1st Sunday of Advent (b)

This Week’s Liturgy Calendar.

The Season of Advent. (b)

 

Sunday 3rd December:             First Sunday of Advent. (B)

During this Advent, we are confronted again with the question so vital for us – what place are we giving to Christ in our lives ? Are we close to him ? One thing is certain – he is close to us. We have to become more aware of that presence in our day to day lives.

 

Monday 4th December:           Monday in 1st week of Advent.

During Advent, we try to get into the spirit of the people of the Old Testament waiting for the expected arrival of the Messiah. Initially we reflect on the prophets, especially Isaiah. He preaches that all are called to believe in God, to worship him, to live according to his plans and laws and so enjoy his peace.

The centurion’s faith in the Gospel passage is remarkable. He is a symbol of all the gentiles who will be called, for the kingdom is open to all, without any privilege of race or culture. The reading mirrors the reading from Isaiah. If we have faith, all the evils in us would be healed and Christ’s kingdom fully implemented.

 

Tuesday 5th December:           Tuesday in the first week of Advent.

Today Isaiah foretells that one will come from God who will have a spirit of wisdom, insight, integrity, counsel, power, knowledge and fear of the Lord. He will bring great peace. That day, the root of Jesse, Jesus Christ, will stand as a sign to the peoples.

The people are seeing signs but not recognising them. Above all, they have not realised who Jesus is. The prophets had longed for this moment. With people who are receptive to God’s gifts, even today, he can do great things.

 

Wednesday 6th December:   Wednesday in the 1st week of Advent.

For Isaiah, the sign of messianic times is that through the Messiah, God will give to his people an abundance of food and drink. The symbolism of the great banquet is used to portray eternal happiness and the blessings which will be part of God’s kingdom. Death will be destroyed forever and every tear will be wiped from every cheek.

Jesus foreshadows the land of plenty when he heals the many sick and feeds the multitude in the desert.

 

Thursday 7th December:         Memorial of St. Ambrose.

          He was born of a Roman Christian family around 339 when his father was an official in Gaul. He moved back to Rome and became a lawyer and eventually a consul in the region of Milan. He was named bishop by popular acclamation even though he was still a catechumen. Eight days later he was baptised and, after receiving further instruction, was ordained a Bishop He frequently had to defend the rights and freedom of the Church sometimes even against the emperor. A favourite saying of his was that ‘the emperor is in the church, not over it.’ He was known as ‘an apostle of charity, a reformer of the liturgy a director of souls.’ He died on this date in 397.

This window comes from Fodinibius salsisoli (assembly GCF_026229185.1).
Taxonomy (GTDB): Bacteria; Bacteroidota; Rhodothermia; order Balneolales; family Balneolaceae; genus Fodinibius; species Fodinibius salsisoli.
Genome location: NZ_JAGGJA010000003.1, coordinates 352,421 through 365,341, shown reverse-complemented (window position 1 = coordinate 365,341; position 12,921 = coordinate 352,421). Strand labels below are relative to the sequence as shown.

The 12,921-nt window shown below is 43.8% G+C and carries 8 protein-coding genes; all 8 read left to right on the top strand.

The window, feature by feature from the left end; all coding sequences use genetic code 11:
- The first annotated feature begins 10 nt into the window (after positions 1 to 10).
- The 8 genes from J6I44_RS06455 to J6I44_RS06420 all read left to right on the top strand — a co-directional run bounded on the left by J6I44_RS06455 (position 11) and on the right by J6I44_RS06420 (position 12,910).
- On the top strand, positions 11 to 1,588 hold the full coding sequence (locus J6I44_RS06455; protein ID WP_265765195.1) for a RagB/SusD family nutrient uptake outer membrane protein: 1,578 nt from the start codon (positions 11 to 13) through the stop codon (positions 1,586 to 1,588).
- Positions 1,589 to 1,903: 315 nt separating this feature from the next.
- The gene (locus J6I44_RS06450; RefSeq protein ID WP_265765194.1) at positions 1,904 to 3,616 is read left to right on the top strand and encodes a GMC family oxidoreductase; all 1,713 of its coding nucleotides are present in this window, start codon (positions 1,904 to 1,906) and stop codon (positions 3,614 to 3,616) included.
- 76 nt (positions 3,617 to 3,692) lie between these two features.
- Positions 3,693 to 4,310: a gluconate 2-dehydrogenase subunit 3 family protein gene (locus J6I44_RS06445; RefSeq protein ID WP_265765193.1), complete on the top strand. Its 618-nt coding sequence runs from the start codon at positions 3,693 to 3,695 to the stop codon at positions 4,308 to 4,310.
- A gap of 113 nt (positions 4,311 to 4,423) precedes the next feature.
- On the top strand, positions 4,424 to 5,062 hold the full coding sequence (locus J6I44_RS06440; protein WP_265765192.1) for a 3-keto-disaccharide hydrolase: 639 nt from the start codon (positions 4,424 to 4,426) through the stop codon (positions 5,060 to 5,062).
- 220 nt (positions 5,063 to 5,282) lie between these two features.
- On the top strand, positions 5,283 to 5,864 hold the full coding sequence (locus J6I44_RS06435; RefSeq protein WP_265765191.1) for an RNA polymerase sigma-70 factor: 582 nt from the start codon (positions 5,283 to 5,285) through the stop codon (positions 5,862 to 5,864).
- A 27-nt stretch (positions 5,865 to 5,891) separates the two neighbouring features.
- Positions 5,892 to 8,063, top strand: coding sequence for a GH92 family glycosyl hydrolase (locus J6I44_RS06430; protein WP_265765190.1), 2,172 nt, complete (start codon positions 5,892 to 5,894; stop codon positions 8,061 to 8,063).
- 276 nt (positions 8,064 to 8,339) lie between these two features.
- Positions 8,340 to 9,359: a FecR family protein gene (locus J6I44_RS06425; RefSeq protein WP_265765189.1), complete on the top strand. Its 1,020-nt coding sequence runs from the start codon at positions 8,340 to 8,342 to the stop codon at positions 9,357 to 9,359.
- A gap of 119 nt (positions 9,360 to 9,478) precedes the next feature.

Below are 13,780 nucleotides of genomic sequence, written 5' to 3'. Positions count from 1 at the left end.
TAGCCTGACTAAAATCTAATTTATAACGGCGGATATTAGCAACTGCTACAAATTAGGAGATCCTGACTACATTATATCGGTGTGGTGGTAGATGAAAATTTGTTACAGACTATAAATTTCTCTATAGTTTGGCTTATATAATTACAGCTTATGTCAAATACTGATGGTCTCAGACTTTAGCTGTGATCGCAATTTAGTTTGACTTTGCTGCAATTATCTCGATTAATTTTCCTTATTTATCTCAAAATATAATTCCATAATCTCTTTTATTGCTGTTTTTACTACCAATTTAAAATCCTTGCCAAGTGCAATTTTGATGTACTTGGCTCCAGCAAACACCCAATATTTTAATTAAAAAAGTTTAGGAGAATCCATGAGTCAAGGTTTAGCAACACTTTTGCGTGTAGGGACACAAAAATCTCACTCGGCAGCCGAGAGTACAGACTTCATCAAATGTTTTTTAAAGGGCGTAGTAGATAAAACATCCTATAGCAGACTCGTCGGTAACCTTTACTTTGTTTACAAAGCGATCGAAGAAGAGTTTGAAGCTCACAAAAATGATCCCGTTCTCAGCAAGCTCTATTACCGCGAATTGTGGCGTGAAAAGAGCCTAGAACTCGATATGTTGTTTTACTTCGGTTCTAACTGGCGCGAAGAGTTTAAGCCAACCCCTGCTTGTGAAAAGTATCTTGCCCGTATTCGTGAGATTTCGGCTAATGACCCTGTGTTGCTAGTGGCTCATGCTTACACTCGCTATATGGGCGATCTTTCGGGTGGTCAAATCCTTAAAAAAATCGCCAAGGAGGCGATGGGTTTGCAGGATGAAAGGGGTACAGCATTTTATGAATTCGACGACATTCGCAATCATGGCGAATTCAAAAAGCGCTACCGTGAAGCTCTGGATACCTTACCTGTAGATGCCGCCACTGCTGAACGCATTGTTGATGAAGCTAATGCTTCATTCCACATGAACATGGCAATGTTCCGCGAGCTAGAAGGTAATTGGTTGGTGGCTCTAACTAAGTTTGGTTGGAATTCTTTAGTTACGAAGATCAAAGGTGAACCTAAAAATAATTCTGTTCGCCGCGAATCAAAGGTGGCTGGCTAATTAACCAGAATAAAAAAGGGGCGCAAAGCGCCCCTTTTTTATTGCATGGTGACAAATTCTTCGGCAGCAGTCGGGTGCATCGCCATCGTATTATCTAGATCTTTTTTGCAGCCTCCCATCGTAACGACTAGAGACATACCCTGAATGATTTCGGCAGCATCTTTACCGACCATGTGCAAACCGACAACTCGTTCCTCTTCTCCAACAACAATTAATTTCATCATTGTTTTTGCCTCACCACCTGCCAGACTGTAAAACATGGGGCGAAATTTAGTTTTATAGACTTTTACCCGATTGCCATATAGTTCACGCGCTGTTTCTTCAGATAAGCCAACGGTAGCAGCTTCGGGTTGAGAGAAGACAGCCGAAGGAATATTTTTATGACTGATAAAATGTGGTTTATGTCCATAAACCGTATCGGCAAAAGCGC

Friday 8th December:     Solemnity of The Immaculate Conception of

                                                the Blessed Virgin Mary.

Today’s feast celebrates the perfect holiness of Our Lady. It affirms the church’s belief and teaching that Our Lady, from the very moment of her conception, was preserved free from all stain of original sin. In this way, she was prepared for her unique role in the work of redemption. Pope Pius IX instituted the feast when he defined the dogman of the Immaculate Conception on 8th December 1854.

 

Saturday 9th December:                    Saturday in first week of Advent.

The Old Testament text promises restoration to God’s people after their conversion. The prophet uses various images to bring home to the people the happiness that would be theirs when the day of salvation dawns. God will take pity on his people. 

          In the Gospel, Jesus will go out to meet us and help us. Today it is his Church which provides that service through its members – reaching out to those who are in need of any kind. Each Christian is a missionary commissioned by Christ to carry on the work of the apostles.

 

O Wisdom,

you come forth from the most high,

You fill the universe and hold all things together

In a strong and gentle manner.

O come,

To teach us the way of truth.

 

Posted in Liturgical Calendar